The Free Press, Mankato, MN

Local News

March 17, 2012

Indoor rock-climbing wall to be built at MSU

MANKATO — In the five weeks that the new outdoor rock-climbing wall behind Gage Complex at Minnesota State University was open to users last fall, 650 people came to use it.

And that’s not just students, said Sam Steiger, program coordinator of the Adventure Education Program; it’s community members, too. The popularity of the wall is a pretty good indication that the indoor wall, soon to be built in Myers Field House, will be a big draw to students, MSU staff and community members.

“I’ve been excited about it because there’s no climbing opportunities, for the most part, from the Cities to Iowa,” said Steiger, who has 20 years experience in the adventure education industry, including rock-climbing in southern California. “It’s opening up a new recreational opportunity for the community.”

Construction of the $150,000 wall by Nicros Inc. will begin toward the end of May, after the end of spring semester, and should be completed by July 9. The 2,000 square-foot wall will be able to hold 12 climbers at once and will have a foam landing surface at its base. Twelve people will be holding the ropes for users.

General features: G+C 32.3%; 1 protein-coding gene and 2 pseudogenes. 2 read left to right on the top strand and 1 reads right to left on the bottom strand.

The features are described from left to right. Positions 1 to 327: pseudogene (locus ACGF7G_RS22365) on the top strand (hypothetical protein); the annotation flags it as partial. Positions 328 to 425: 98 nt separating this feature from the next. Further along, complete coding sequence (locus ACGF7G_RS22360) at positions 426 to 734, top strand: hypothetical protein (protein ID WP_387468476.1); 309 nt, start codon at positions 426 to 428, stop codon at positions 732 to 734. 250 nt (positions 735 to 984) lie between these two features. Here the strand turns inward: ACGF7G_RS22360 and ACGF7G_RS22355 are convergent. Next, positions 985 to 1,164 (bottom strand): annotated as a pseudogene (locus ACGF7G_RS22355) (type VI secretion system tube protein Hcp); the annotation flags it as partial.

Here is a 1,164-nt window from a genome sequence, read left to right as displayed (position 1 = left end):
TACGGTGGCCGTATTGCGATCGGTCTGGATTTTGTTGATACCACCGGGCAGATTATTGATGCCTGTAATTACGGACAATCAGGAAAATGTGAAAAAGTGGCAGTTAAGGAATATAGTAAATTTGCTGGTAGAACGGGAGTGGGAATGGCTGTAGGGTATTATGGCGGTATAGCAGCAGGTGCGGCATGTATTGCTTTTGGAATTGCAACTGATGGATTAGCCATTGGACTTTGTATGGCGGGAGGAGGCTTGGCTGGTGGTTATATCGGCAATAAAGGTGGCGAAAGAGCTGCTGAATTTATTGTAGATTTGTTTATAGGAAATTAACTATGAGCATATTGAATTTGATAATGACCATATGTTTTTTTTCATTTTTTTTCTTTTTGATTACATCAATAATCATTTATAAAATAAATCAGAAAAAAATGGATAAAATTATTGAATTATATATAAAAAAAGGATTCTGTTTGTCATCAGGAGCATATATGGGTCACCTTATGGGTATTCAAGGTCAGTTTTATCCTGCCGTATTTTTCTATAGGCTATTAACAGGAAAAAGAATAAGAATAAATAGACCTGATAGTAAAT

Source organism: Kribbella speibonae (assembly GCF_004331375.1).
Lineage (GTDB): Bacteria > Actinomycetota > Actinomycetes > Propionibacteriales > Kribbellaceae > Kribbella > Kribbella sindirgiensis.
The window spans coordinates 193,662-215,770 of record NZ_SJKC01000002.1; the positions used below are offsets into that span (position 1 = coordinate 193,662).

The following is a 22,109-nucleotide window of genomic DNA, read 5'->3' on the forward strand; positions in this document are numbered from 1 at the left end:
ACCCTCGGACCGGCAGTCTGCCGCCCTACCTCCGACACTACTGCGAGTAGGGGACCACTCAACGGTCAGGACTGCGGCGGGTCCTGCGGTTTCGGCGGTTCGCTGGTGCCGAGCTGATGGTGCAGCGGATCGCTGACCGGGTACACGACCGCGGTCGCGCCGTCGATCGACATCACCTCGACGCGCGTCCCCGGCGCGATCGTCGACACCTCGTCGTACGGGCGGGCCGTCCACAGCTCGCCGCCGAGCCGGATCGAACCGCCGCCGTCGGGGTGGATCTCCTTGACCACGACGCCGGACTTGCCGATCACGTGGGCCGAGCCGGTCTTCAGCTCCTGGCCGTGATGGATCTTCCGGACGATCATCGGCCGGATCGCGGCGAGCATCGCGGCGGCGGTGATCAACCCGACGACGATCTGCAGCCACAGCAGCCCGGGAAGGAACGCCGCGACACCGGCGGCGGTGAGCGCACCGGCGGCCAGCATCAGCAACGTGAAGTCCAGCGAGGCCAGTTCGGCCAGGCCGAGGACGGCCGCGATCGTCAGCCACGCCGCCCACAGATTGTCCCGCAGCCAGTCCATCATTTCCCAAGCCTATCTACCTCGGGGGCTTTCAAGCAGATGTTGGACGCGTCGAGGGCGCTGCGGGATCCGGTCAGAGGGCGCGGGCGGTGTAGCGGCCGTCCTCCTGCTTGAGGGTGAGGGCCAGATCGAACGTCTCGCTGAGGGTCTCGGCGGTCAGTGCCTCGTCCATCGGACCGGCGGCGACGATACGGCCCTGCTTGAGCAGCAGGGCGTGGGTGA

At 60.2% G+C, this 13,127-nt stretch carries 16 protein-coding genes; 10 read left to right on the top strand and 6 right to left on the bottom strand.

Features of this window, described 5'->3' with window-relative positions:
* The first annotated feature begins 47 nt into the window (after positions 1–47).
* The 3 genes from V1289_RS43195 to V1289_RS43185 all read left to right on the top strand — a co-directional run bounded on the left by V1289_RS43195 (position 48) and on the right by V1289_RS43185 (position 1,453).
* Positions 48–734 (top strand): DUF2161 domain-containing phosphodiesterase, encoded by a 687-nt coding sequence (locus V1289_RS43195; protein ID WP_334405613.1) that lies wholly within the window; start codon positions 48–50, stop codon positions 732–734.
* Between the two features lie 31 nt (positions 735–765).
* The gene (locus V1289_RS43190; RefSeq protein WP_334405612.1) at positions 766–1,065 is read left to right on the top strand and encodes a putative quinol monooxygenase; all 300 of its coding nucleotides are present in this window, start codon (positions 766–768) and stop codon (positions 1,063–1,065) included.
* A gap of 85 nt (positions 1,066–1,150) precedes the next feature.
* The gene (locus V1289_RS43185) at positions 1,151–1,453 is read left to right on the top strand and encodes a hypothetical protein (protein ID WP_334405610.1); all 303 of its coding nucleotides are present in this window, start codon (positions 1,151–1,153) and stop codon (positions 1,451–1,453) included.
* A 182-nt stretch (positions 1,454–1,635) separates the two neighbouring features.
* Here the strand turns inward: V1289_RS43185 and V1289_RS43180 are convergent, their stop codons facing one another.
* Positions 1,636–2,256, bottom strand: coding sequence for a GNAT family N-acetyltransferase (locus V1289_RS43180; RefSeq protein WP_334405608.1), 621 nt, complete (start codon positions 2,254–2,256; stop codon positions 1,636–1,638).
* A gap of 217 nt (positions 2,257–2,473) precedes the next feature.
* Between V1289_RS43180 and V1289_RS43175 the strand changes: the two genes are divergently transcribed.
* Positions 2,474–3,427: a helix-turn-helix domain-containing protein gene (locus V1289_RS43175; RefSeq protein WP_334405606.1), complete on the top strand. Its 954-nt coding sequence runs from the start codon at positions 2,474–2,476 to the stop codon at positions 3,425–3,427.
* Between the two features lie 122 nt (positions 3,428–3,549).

The structure will be built in the south-east corner of Myers, adjacent to Stadium Road, and will be used for Human Performance Introduction to Climbing classes, as well as be open for public use fall semester.

One of the coolest parts about the rock wall is that there is a column component that will allow users to climb completely around it, Steiger said, with a climbable criss-cross crack in the back.

There will be open climbing hours when students can use the wall for free. Area residents can use the wall during designated hours at a cost of $12 each visit. Community ed classes and private groups will also be able to use the wall.

Three staff members will monitor climbers at all times, Steiger said.

“It’s definitely set up for family usage,” Steiger said.

Staff in the Adventure Education Program at MSU proposed the wall after the completion of the outdoor wall last summer.

The program was granted the $150,000 from the university through One-Time Reinvestment Funding. The outdoor wall cost $150,000 and was funded through Institutional Equipment and Repair and Replacement Funding.

The construction of neither wall came from student pockets, Steiger said, although the ongoing operational costs will come from student fees, which is why the wall be free for students to use.

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